1. I get it. I feel largely isolated where I live.

    2. From what you've said about your Midwest locale, I'll just say that my situation is similar.
      Being "isolated" doesn't bother me much, tho I must watch my words, when I go out amidst those to whom I'm not close.
      Being able to totally trust my wonderful (moderate liberal) daughter makes such isolation easily bearable, if not trivial.
      I'll bet, that those who lack such fulfilling family situations, have it much harder.
      And, I'll bet, that *very* few Leftists have such fulfilling family situations, and so are driven to seek emotional shelter in the Leftist echo-chamber.
      Most Leftist activists are cat ladies (or men), (recently) empty-nesters, or some such.

    3. Perhaps we need to encourage conservatives living in hopelessly blue states to move to purple battlegrounds where their votes have more effect.

  3. I pray for the day I can get out of Cali and do the same!

    1. You can check out any time you like.

    2. ...but you can never leave.

  4. When I was with NBC Comcast the mentioning of Trump (unless negative) in most conversations was completely taboo. Expressing view points that may just LEAN conservative would silence a room.

    Eventually you find yourself in discussions on business solutions and out of the blue get countered with "what do you know your a republican?"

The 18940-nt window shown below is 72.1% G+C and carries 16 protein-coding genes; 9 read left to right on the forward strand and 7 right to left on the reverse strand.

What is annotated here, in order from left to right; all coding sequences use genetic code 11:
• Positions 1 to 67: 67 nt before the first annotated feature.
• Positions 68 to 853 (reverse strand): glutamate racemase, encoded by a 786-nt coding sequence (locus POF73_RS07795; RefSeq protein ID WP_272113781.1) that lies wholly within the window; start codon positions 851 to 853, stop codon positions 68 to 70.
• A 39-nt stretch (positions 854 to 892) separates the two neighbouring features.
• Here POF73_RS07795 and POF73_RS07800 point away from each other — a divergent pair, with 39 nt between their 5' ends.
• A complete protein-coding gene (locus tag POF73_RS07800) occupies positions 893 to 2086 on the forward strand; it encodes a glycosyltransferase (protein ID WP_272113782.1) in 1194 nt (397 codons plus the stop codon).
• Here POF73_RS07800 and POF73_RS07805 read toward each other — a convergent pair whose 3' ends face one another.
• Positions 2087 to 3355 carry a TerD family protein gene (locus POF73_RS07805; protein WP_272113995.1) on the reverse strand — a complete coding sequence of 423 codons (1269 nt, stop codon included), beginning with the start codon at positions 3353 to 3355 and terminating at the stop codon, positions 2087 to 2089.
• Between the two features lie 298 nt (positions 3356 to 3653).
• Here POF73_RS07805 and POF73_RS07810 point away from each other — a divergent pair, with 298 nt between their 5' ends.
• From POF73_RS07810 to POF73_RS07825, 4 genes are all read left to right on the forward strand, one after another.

It becomes very very personal and hard not to react to.

    The culture in a lot of tech, film and MSM makes no room for beliefs counter to the company propaganda culture.

  5. I am in the bluest of blue professions in a part of a state that is overwhelmingly blue. My views are not a secret at work, but I go out of my way to disguise them in public. Increasingly, I worry about violence from the unhinged left. My job is secure, but I despair for younger conservatives in my profession who realistically have no chance of employment.

  6. "what do you know your a republican?"

    If Housley is right about this week, or if Rudy/ Sidney get it done at SCotUS, some of these smartypantes may soon be singing a rather different tune.
    Meanwhile, the most I would say would be
    "Suit yourself, I've no comment *for now*".

    1. Housley has been sounding very confident, as was Scott Adams.

    2. Would I be right to bet, that Housley is likely to have more Connected sources?

    3. Ah, unfortunately or fortunately depending on how you look at it I was laid off from there in early July. The company bought into the covid hysteria and ran large sections of their business off and let thousands go.

      I say fortunate because I didn't realize how miserable I actually was until not being in the environment.

      My family is fortunate enough to have a small farm, be ultra conservative (not only in politics) and wise enough to have a cushion to ride this out.

      I've been banking on this election to see some of the other pieces of the economy come back and get back to work so yeah... My Trump cheering is personal.

      So I may never get the "ah-ha" moment face to face but I'm warm and fuzzy with sending a text!

  7. College chicks love the D! Corrupt media has been keeping us exasperated and separated

  8. Shy Trump voter as opposed to the dead Biden voter.

    Rob S